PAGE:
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The Republican

Closure of Puerto Rico Naval Base a Cause for Celebration in Wmass

By Natalia Munoz; Staff Reporter, Columnist, La Vida Latina

April 18, 2004
Copyright © 2004 The Republican. All rights reserved. Used by Factiva with permission.

When Roosevelt Roads, the largest U.S. Navy base in Puerto Rico, closed on March 31, the news was celebrated in Western Massachusetts as well as on the Caribbean island.

Mara Idal Torres of Springfield, a professor of community health at the University of Massachusetts in Amherst, had visited the white, powder-soft beaches of Vieques, Puerto Rico, many times over the years. But something was off kilter in paradise: military maneuvers just four miles away from a civilian population and contaminated residue from bombs in the ground, water and air.

"I believe in peace, and we should be relying on dialogue and diplomacy to resolve conflicts and not arms-building," she said recently.

So Torres founded Todo Springfield con Vieques, All of Springfield with Vieques, to support the small Puerto Rican island of 9,000 residents caught between a rock and a hard place. For six decades, the west side of the island was used for storing missiles in huge underground warehouses and the eastern end was the site of bomb testing from jets and ships.

Six decades of this was far too long for most Viequenses and their sympathizers, such as Torres.

The local group rallied against the war games on the 21-mile long by 5-mile wide dry and mountainous island. "I have friends in Vieques and when I came back I wanted to pass on the information about what was happening there. I wanted to support the people in Vieques," Torres said.

The connection between Roosevelt Roads base and Vieques was symbiotic: The base supplied the weapons, vehicles and soldiers and Vieques the grounds for testing. And so with the closing of the Vieques target range May 1, 2003 - about five months after the last bombing exercises - the days of Roosevelt Roads were numbered.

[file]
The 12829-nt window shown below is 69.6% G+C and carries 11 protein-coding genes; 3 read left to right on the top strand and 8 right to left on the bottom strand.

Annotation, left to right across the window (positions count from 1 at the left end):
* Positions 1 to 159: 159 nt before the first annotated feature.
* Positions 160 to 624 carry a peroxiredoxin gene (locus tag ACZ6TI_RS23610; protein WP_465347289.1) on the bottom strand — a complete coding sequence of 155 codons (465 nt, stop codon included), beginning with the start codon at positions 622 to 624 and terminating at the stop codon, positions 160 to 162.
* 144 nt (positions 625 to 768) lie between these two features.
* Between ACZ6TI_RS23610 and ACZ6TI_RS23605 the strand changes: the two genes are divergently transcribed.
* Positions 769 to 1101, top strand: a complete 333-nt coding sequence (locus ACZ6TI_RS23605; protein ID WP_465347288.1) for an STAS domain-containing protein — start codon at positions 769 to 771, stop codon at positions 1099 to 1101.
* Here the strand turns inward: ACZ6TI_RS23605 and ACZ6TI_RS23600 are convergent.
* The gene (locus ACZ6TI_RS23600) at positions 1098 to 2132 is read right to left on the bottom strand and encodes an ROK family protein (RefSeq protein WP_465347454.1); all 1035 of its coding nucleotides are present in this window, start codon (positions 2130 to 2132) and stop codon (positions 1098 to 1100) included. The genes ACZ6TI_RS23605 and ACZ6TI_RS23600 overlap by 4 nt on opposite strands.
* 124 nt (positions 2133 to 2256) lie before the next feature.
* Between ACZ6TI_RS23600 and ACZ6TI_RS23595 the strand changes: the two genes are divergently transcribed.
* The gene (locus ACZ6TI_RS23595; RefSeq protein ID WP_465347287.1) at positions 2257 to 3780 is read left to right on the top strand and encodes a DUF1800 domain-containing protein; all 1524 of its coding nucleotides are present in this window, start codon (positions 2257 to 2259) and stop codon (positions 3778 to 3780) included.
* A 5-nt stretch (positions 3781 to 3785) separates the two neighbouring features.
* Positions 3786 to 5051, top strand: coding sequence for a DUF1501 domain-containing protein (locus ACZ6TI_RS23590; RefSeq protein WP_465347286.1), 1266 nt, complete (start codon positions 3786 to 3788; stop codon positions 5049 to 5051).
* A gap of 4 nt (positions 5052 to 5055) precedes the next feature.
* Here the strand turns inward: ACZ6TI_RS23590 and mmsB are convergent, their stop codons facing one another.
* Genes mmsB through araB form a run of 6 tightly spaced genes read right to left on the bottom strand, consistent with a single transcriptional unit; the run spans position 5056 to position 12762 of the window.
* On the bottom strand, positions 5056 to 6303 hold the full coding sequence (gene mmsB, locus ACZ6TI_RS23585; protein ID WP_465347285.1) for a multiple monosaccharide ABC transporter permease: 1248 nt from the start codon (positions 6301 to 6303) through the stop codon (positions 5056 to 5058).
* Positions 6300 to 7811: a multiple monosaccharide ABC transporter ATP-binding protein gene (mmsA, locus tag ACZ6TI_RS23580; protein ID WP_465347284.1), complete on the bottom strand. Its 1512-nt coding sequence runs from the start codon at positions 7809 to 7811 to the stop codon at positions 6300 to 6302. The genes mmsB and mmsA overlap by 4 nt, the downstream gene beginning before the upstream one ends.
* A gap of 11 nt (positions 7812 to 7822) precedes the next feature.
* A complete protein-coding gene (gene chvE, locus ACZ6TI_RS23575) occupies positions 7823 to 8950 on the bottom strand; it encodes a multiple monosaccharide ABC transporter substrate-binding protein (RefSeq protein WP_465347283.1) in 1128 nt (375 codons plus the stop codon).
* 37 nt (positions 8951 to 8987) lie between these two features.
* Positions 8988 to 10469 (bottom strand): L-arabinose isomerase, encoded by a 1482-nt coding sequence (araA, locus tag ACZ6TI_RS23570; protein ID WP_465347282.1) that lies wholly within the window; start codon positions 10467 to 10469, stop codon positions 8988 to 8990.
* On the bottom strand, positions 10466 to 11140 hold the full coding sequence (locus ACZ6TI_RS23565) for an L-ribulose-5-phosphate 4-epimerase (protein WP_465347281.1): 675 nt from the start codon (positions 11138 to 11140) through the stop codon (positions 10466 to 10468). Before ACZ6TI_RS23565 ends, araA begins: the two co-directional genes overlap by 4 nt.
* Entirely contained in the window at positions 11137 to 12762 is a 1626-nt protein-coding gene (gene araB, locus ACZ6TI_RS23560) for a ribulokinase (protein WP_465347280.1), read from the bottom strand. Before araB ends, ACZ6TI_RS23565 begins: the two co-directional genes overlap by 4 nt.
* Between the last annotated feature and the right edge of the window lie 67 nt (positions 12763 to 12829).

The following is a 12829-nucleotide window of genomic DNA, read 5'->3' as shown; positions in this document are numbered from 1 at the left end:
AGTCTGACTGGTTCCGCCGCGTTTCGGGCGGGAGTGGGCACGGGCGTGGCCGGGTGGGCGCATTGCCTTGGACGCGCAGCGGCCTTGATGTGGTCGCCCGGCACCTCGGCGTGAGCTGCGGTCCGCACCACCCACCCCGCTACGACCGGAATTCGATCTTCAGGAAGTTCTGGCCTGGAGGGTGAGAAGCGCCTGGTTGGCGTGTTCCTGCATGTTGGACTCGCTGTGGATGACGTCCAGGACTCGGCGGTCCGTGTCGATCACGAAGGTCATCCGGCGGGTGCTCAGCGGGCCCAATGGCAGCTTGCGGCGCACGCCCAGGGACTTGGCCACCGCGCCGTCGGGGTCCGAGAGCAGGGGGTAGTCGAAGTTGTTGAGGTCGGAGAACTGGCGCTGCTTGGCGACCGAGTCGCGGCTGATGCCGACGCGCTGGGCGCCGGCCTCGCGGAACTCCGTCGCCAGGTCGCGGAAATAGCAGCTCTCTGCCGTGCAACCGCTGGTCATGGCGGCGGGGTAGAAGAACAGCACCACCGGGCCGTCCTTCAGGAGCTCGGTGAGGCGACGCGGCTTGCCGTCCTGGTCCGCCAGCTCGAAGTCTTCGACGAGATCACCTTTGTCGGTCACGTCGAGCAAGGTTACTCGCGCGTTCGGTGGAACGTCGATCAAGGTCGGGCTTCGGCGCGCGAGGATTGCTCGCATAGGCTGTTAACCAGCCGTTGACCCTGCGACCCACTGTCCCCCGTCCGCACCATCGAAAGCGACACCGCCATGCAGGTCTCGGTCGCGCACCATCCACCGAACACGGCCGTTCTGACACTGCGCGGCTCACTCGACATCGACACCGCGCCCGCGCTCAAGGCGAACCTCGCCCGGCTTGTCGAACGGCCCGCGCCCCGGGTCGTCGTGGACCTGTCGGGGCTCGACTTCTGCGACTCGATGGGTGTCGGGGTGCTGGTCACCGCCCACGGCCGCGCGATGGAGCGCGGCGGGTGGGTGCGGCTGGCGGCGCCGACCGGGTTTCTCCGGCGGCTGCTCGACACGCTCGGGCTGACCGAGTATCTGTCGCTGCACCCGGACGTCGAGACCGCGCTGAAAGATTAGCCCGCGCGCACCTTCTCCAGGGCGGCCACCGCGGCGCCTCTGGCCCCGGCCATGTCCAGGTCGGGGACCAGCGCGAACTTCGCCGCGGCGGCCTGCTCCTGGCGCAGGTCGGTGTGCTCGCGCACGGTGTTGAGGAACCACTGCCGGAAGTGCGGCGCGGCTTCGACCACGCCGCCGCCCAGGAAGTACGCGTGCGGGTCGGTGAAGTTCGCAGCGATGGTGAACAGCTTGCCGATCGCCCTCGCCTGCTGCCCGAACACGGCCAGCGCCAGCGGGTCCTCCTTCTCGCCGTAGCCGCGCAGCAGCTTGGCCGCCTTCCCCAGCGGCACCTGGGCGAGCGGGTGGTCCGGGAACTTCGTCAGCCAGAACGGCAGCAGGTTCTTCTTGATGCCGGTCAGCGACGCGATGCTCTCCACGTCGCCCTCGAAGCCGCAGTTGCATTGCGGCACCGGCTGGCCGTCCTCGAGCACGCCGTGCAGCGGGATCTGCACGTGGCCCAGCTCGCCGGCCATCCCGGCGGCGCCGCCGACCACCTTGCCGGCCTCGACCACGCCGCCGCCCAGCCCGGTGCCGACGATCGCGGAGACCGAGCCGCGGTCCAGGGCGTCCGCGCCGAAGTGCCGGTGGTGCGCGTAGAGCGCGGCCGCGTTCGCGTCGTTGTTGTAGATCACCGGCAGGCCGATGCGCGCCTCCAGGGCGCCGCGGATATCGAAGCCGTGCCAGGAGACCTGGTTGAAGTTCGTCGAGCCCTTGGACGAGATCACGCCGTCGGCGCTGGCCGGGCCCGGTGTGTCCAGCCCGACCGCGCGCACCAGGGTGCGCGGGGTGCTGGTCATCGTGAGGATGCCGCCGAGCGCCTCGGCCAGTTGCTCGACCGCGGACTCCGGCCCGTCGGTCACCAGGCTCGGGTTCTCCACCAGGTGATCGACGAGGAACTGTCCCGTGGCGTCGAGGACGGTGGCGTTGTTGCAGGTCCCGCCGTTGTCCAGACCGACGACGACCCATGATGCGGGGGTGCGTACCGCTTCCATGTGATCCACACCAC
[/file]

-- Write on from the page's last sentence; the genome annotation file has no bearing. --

Despite the loss of 200 low paying jobs, mostly in maintenance and groundskeeping, hardly anyone is sad to see the base close. Ceiba, one of Puerto Rico's poorest towns, was the site of this U.S. Navy base that for more than 50 years served as a launching pad for military actions in Grenada, Haiti, Panam and other Caribbean and Latin American countries.

At its busiest, 7,000 people lived and worked within its perimeter, but Ceiba's 18,000 residents never reaped much from the base.

There were restaurants and hamburger and barbecue joints that catered to the base personnel, but the service economy at that level doesn't bring in big money. And unlike other communities stateside with military bases, Ceiba never saw a dime of rent money for the 13 square miles the military used.

But battleships and fighter jets were a regular sight off Puerto Rico's eastern coast. Puerto Rico's small municipal islands of Culebra and Vieques, four miles east of Ceiba's shores, were the target ranges for U.S. and NATO to test new weapons and train new soldiers.

From la isla grande - Puerto Rico, the big island - night-time target practices unleashed piercing flashes of explosions; lightning violently burrowing into the ground like a dog hysterically digging for a bone. The rumble of detonating bombs was distant thunder closing in.

Then, on the night of April 21, 1999, lightning and thunder in the form of an errant 500-pound bomb crashed into a military Observation Post in Vieques, killing a Viequense, David Sanes, a civilian security guard.

After six decades of simmering grief, Vieques' residents themselves exploded into a rage that for the next three years manifested itself into weekly protests against military maneuvers on their island. More than 1,500 people were arrested for civil disobedience, including trespassing on federal military lands -- and sea with small fishing boats -- to force the testing to end, if only temporarily.

Of the base closing and job losses, Agma Parrilla of Westfield said, "No job is worth bombing Puerto Rican soil for."

Founder of Todos con Vieques of Massachusetts, Parrilla's organization marched in the Puerto Rican parades in Springfield and New York City and sponsored an art exhibit by Viequense Ernesto Pea, who spent his 90 days in federal prison drawing portraits of fellow jailed protesters, at the Spanish American Union in Springfield in 2001.

"There were many people from here involved in the Vieques movement," said Parrilla, whose father was born and raised in Vieques.

When she saw a newspaper headline announcing the closing of Roosevelt Roads, she was taken aback. "It made me sad. The headline said, 'The lights are out in Ceiba now.' As if we were a chewing gum, and all the sugar was gone so it was spit out."

But Ceiba could be in for a sweeter future. The Puerto Rican government has proposed turning the area into a cruise ship dock, commercial airport, tourist resort and light industrial park.

Hundreds of jobs, many of them well-paying, may be on the horizon now that the battleships have sailed on.

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